United Airlines Online Public Response to Dave Carroll YouTube Video: 9 Tweets

Posted on July 13th 2009

By now, many of you have seen or heard about the Dave Carroll YouTube video and how United Airlines' baggage handlers mangled his guitar.  It once again demonstrates the power of authenticity, creativity and compelling content to grab attention and send PR executives reeling. 

Before I begin, I don't want to beat up on United Airlines, but what happened last week is a case study on why companies need to take videos and their online response very seriously.  They did speak to reporters, but as this post will show, key social media channels were neglected.  And I am not privy to all the behind the scenes efforts that went on to work with Mr. Carroll and other upset passengers. I only see what the public sees.

The numbers of YouTube views and Twitter tweets are just staggering.  Like the infamous Comcast customer service rep video, Dave Carroll's video undermines United Airlines' reputation and hurts its brand.  

Numerous traditional media outlets covered the story (LA Times, USA Today, Chicago Tribune), but it was YouTube, Twitter and blogs that fueled the flame. In Carroll's own words, here is what happened: 

In the spring of 2008, Sons of Maxwell were traveling to Nebraska for a one-week tour and my Taylor guitar was witnessed being thrown by United Airlines baggage handlers in Chicago. I discovered later that the $3500 guitar was severely damaged. They didnt deny the experience occurred but for nine months the various people I communicated with put the responsibility for dealing with the damage on everyone other than themselves and finally said they would do nothing to compensate me for my loss. So I promised the last person to finally say no to compensation (Ms. Irlweg) that I would write and produce three songs about my experience with United Airlines and make videos for each to be viewed online by anyone in the world. United: Song 1 is the first of those songs. United: Song 2 has been written and video production is underway. United: Song 3 is coming. I promise.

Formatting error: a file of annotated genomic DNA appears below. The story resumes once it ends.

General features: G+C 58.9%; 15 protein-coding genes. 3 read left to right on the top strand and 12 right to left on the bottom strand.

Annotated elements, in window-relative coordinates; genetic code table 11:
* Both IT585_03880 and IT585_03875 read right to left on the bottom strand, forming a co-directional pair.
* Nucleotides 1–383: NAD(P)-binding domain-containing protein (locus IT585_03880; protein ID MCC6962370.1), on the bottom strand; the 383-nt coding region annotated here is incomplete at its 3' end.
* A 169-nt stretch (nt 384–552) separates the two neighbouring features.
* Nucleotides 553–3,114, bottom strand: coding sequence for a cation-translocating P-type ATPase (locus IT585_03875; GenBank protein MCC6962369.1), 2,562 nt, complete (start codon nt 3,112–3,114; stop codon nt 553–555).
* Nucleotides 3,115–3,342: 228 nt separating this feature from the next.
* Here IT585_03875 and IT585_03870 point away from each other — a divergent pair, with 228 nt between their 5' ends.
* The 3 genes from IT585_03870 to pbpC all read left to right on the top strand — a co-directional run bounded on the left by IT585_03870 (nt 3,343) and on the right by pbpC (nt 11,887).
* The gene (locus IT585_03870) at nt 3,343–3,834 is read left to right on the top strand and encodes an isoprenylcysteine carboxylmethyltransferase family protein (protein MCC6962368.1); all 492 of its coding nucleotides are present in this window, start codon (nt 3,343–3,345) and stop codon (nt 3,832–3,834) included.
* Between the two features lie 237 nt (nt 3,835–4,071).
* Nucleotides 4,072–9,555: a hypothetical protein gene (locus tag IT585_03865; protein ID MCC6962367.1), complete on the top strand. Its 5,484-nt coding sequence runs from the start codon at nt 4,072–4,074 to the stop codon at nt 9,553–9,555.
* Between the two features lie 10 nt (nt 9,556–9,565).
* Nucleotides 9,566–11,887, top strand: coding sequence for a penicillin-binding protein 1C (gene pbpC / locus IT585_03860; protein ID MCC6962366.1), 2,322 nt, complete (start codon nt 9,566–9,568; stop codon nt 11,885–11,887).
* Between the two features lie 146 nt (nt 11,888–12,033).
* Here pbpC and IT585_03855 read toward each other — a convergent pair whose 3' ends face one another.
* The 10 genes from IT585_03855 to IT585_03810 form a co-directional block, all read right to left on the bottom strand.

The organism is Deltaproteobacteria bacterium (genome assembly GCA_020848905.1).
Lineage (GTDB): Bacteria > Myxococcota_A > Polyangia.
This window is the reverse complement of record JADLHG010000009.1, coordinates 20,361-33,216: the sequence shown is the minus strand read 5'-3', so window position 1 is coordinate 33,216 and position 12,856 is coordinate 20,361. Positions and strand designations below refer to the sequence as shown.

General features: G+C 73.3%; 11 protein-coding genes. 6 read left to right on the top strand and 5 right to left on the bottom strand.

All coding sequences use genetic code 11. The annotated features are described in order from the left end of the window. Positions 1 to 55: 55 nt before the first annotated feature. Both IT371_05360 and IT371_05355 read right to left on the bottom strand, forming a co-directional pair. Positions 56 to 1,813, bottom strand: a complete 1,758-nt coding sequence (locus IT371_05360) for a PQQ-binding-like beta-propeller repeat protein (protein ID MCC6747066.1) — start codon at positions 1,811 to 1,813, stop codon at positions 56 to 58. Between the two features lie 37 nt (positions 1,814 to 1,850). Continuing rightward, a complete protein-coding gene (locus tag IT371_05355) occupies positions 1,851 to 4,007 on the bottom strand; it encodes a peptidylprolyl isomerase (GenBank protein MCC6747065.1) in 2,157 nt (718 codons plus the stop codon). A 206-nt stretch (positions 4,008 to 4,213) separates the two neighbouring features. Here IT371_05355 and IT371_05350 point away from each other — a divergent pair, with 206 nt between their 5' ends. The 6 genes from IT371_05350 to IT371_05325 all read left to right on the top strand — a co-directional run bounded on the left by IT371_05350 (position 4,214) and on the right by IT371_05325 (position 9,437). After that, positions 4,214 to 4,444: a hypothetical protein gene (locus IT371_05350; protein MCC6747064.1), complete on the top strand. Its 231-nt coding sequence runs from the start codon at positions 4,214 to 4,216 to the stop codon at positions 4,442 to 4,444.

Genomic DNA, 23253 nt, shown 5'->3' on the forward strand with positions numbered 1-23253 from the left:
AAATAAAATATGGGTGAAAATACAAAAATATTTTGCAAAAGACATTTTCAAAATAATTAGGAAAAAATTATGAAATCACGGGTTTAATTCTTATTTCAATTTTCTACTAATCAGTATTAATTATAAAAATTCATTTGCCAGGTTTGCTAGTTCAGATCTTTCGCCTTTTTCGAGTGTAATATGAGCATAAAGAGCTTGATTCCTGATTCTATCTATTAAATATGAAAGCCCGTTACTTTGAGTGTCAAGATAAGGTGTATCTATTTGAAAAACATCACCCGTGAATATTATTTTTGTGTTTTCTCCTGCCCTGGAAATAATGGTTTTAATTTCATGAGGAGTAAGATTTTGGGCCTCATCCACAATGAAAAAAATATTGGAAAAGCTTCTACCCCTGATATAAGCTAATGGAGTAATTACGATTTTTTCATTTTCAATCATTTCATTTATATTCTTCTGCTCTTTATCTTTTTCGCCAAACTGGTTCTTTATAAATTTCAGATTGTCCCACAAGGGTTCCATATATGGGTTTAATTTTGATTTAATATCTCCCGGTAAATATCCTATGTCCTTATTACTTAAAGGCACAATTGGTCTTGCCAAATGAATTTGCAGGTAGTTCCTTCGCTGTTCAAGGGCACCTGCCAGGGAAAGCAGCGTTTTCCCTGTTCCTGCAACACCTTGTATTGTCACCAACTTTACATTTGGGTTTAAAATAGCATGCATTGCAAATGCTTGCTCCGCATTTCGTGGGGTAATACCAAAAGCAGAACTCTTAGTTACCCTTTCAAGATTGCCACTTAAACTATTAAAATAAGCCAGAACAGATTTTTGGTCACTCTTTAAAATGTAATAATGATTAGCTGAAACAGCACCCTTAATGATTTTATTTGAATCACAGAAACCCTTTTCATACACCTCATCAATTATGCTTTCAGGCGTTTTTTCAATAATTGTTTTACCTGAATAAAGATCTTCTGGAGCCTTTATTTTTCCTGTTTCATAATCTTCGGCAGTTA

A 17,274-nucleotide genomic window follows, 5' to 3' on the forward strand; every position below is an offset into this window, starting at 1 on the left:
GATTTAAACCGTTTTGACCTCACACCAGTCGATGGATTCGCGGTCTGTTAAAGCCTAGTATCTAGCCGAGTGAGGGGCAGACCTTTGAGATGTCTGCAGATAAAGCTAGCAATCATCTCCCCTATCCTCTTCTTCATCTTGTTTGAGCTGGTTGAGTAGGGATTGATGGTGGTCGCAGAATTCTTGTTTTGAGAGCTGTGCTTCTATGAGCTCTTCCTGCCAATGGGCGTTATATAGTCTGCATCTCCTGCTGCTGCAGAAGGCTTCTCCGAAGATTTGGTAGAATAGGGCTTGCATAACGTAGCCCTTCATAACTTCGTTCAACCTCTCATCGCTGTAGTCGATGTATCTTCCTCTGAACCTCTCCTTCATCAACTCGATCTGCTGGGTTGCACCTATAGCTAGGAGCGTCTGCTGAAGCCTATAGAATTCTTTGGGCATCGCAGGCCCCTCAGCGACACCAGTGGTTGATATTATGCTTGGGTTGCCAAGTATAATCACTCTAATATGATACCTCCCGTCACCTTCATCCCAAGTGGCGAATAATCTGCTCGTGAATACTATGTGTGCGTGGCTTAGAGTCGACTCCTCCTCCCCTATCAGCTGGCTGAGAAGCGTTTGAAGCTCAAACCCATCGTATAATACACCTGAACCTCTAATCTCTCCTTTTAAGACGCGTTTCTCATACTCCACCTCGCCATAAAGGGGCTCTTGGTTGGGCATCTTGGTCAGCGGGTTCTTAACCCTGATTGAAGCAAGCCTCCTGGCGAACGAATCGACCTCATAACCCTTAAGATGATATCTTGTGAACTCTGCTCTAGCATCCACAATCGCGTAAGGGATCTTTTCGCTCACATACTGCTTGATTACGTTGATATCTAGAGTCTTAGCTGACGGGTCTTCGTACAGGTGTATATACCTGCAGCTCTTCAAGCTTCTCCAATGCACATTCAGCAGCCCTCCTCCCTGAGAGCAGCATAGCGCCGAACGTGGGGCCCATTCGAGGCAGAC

It's a great story of how a little guy took on the indifferent corporate giant, but the numbers behind the story are just as interesting.

By the Numbers

A comparison of the numbers demonstrates the viral effect of YouTube.  Consider the following. As of this Monday:

Sons of Maxwell YouTube video:

Number of views:  2,544,668 view

Number of comments: 13,288 comments

In contrast: 

United Airlines YouTube Channel

Channel Views: 84,791

Most viewed video:  86,415 views